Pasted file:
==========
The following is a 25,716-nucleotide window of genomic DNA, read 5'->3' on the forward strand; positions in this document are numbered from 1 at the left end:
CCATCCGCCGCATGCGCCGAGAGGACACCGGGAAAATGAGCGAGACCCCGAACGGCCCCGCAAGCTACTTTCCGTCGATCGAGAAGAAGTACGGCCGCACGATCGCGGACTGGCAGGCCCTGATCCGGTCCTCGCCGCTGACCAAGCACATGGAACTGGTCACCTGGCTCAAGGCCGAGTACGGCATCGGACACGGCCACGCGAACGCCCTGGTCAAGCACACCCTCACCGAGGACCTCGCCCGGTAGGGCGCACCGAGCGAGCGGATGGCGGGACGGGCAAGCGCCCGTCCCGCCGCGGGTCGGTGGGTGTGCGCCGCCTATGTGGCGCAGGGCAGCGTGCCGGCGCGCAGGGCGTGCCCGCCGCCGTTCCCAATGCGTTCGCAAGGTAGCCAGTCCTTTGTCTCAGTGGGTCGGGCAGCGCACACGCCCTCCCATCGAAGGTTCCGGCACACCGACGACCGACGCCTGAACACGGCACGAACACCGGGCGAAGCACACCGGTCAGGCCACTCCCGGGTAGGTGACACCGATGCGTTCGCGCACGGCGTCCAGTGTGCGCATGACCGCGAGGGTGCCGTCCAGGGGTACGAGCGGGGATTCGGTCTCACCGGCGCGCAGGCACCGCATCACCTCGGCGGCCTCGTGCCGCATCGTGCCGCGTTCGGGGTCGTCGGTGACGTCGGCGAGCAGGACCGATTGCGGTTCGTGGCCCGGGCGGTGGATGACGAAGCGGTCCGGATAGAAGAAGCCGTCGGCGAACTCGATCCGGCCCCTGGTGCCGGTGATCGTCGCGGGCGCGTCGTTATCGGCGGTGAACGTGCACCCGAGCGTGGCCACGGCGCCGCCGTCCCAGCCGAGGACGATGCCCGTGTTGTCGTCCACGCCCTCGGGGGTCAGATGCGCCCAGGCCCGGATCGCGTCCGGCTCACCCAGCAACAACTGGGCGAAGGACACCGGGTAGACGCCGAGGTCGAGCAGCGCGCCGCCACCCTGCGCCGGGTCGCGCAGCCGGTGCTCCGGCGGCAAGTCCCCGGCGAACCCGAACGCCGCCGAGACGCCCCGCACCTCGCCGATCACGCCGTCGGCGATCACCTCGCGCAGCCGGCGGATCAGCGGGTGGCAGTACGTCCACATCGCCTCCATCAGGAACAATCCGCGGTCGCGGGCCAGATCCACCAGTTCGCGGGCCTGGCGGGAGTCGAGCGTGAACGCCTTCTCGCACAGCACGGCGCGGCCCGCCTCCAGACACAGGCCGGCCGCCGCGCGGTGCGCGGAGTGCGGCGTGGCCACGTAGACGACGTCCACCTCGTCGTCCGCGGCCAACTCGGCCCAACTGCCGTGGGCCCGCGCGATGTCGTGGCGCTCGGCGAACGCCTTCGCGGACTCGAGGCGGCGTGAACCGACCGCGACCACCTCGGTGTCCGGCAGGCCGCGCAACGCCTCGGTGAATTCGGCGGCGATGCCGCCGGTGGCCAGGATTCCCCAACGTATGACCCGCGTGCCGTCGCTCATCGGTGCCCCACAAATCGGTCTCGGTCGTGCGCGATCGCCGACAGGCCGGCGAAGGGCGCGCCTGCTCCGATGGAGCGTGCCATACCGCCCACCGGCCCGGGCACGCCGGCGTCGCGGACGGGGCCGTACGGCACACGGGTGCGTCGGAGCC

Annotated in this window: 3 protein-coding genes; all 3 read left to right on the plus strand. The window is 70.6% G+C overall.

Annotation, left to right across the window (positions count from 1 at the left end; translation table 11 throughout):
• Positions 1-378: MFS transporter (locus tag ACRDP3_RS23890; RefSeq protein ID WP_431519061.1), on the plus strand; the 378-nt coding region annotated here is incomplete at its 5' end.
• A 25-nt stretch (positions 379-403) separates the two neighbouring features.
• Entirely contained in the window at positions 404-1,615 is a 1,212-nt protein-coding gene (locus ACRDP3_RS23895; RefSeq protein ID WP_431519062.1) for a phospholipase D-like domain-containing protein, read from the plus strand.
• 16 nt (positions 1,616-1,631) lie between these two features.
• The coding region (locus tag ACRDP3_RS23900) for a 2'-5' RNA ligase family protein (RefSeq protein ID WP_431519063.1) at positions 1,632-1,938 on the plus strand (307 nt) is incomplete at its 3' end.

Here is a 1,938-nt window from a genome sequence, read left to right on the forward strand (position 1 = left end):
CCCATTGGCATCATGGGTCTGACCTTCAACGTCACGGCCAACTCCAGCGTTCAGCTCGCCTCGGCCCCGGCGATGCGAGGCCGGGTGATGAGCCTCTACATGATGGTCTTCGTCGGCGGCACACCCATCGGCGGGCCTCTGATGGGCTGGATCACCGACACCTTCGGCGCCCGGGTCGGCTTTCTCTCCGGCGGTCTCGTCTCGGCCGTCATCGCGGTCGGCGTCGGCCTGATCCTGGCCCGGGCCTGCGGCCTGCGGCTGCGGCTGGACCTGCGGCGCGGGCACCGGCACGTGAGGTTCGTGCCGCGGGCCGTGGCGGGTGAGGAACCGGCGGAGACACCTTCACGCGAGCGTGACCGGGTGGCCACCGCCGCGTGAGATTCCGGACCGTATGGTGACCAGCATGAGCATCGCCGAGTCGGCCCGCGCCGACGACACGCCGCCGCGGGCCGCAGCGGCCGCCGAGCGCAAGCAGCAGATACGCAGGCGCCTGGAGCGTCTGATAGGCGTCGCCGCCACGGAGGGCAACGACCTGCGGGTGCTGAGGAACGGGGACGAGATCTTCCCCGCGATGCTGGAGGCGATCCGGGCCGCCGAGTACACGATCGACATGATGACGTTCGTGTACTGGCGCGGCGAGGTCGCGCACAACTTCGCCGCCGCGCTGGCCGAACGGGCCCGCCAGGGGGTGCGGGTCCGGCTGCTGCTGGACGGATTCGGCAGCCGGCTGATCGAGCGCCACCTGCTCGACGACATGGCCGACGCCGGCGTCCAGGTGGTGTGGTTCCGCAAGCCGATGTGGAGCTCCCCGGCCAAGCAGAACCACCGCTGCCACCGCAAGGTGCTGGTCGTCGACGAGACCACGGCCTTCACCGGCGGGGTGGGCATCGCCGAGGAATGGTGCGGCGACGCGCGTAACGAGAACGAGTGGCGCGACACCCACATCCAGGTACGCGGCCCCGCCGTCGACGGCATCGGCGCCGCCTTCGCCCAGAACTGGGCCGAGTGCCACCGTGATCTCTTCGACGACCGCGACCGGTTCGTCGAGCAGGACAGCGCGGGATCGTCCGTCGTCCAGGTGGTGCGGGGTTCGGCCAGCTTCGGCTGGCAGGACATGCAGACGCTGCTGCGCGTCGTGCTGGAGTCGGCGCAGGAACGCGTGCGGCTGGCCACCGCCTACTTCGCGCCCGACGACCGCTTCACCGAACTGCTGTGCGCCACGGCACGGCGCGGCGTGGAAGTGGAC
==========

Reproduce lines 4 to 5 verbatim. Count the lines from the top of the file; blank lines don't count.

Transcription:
Annotation, left to right across the window (positions count from 1 at the left end; translation table 11 throughout):
• Positions 1-378: MFS transporter (locus tag ACRDP3_RS23890; RefSeq protein ID WP_431519061.1), on the plus strand; the 378-nt coding region annotated here is incomplete at its 5' end.